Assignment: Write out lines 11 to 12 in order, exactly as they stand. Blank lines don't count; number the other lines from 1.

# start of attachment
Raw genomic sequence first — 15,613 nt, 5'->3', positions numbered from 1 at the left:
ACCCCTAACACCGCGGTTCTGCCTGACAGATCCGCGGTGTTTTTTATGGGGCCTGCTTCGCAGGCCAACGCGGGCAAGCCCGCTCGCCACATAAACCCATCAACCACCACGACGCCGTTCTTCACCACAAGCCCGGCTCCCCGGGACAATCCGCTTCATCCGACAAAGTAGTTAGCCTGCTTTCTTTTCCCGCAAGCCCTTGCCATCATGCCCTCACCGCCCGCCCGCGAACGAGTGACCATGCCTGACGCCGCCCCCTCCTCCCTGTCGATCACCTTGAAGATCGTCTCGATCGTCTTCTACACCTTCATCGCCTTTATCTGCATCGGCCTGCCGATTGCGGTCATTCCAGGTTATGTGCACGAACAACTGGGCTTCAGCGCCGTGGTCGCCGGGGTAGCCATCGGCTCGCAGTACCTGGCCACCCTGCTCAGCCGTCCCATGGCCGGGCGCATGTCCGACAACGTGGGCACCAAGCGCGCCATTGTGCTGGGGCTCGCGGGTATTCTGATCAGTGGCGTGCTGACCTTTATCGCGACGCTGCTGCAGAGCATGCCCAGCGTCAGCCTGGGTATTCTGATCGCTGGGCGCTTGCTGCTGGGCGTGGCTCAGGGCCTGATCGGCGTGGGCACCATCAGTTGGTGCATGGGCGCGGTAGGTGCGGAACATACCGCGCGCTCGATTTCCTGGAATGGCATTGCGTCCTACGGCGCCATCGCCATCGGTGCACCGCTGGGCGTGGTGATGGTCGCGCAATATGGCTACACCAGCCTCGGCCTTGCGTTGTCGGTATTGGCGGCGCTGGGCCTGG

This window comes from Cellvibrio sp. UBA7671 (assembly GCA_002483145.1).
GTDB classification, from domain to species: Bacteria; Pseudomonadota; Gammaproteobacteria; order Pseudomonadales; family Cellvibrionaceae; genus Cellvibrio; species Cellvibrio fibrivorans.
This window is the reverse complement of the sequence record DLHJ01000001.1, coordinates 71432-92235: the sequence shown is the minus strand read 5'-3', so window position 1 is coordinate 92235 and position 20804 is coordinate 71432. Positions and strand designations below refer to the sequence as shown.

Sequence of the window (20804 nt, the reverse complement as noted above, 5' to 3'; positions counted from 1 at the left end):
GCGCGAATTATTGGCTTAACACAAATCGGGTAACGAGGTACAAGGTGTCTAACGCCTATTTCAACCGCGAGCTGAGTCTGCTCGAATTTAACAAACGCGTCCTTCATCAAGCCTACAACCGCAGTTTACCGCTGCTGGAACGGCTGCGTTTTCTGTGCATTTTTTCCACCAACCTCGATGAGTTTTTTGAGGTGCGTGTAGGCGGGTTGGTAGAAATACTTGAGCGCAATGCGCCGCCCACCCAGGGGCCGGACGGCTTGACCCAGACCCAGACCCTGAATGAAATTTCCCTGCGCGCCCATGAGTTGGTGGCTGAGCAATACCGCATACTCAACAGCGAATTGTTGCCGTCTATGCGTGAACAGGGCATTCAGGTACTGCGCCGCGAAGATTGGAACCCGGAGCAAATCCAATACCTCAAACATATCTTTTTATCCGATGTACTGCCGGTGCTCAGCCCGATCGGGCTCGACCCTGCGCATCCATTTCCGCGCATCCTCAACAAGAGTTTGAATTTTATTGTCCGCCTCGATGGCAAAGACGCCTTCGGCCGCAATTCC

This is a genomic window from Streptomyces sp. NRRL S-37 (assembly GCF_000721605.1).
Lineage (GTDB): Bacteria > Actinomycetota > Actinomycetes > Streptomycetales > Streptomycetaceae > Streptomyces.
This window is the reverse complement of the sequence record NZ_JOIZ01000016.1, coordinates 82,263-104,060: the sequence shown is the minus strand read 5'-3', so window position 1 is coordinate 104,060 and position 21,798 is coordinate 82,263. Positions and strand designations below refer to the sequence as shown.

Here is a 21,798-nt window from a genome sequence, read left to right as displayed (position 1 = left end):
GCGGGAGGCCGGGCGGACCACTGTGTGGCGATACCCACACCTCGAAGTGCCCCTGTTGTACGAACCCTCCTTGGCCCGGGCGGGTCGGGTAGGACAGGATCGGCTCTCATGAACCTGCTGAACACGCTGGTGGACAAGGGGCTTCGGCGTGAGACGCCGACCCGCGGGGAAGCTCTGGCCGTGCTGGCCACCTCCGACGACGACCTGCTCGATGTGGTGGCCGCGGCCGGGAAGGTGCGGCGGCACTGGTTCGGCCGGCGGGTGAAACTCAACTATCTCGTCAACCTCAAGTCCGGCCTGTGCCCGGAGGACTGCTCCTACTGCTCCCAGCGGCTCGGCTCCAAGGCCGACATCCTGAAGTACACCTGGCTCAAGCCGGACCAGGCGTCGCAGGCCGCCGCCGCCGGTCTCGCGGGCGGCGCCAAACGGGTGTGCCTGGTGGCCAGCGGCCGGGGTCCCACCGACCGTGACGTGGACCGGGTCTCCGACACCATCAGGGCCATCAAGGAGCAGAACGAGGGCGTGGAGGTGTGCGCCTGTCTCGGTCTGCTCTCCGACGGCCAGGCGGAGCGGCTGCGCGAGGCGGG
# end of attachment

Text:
Here is a 21,798-nt window from a genome sequence, read left to right as displayed (position 1 = left end):
GCGGGAGGCCGGGCGGACCACTGTGTGGCGATACCCACACCTCGAAGTGCCCCTGTTGTACGAACCCTCCTTGGCCCGGGCGGGTCGGGTAGGACAGGATCGGCTCTCATGAACCTGCTGAACACGCTGGTGGACAAGGGGCTTCGGCGTGAGACGCCGACCCGCGGGGAAGCTCTGGCCGTGCTGGCCACCTCCGACGACGACCTGCTCGATGTGGTGGCCGCGGCCGGGAAGGTGCGGCGGCACTGGTTCGGCCGGCGGGTGAAACTCAACTATCTCGTCAACCTCAAGTCCGGCCTGTGCCCGGAGGACTGCTCCTACTGCTCCCAGCGGCTCGGCTCCAAGGCCGACATCCTGAAGTACACCTGGCTCAAGCCGGACCAGGCGTCGCAGGCCGCCGCCGCCGGTCTCGCGGGCGGCGCCAAACGGGTGTGCCTGGTGGCCAGCGGCCGGGGTCCCACCGACCGTGACGTGGACCGGGTCTCCGACACCATCAGGGCCATCAAGGAGCAGAACGAGGGCGTGGAGGTGTGCGCCTGTCTCGGTCTGCTCTCCGACGGCCAGGCGGAGCGGCTGCGCGAGGCGGG